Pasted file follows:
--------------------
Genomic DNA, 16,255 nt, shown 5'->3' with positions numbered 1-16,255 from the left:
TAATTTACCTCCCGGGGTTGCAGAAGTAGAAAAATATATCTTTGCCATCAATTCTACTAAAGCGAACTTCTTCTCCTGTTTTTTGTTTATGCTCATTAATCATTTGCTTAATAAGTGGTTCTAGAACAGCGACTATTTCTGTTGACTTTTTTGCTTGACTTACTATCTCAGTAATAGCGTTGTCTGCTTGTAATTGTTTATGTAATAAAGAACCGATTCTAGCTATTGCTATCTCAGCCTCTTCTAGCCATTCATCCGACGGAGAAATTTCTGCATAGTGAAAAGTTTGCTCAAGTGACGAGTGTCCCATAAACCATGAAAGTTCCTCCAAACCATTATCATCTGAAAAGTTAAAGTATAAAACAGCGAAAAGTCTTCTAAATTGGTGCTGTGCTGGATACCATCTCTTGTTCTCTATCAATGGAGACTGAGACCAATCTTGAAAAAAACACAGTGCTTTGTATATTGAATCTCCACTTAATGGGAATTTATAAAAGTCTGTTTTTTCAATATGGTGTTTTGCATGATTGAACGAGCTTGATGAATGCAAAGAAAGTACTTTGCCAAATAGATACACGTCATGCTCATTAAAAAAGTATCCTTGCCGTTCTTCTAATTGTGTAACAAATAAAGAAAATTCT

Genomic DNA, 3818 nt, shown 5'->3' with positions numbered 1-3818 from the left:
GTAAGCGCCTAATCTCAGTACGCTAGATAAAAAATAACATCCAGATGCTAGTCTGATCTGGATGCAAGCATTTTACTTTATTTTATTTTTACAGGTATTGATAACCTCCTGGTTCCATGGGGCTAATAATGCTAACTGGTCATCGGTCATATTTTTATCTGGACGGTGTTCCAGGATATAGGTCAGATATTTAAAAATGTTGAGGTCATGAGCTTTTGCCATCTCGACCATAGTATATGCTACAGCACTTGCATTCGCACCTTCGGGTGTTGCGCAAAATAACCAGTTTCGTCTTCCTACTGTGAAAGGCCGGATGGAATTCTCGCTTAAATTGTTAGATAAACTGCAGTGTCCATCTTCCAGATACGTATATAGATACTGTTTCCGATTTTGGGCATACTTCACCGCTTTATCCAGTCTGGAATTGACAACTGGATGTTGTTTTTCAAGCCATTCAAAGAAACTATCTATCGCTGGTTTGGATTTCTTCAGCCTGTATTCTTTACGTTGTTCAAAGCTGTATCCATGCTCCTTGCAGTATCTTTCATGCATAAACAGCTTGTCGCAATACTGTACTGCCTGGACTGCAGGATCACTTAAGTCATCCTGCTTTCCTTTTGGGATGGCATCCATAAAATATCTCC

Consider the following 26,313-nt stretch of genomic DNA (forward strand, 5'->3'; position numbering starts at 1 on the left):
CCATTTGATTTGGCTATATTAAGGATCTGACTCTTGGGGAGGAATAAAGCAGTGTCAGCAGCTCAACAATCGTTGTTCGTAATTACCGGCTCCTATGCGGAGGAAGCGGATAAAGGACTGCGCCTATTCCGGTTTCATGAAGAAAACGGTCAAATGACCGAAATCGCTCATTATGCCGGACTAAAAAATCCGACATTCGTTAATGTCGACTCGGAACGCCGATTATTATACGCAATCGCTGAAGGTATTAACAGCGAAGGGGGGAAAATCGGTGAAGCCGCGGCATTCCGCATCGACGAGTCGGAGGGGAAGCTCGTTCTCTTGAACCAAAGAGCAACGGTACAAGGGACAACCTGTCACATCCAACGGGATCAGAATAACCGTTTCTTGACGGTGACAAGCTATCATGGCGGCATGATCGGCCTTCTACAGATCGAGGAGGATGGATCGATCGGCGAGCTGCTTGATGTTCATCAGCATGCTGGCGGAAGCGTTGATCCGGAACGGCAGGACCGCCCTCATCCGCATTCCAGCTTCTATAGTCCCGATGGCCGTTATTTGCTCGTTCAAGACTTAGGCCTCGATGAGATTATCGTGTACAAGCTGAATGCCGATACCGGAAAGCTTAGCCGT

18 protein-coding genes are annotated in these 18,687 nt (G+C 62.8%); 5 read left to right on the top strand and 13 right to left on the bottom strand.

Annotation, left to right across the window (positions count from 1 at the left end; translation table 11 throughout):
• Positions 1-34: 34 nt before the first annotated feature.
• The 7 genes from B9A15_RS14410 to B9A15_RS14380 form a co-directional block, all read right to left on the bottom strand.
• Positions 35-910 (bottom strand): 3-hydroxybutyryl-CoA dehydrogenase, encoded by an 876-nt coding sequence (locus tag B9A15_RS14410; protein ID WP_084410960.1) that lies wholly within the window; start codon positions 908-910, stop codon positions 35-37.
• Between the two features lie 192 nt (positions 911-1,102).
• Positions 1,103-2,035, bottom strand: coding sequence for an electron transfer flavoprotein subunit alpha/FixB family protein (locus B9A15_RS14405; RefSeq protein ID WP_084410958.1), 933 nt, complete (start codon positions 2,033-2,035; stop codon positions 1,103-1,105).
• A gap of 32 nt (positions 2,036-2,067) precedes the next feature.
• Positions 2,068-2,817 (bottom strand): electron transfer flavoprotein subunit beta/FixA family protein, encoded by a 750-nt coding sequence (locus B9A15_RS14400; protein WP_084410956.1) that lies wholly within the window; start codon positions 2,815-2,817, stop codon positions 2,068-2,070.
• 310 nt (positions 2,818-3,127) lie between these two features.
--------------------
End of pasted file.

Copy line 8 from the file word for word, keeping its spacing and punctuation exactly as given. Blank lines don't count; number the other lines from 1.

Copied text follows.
Annotation, left to right across the window (positions count from 1 at the left end; translation table 11 throughout):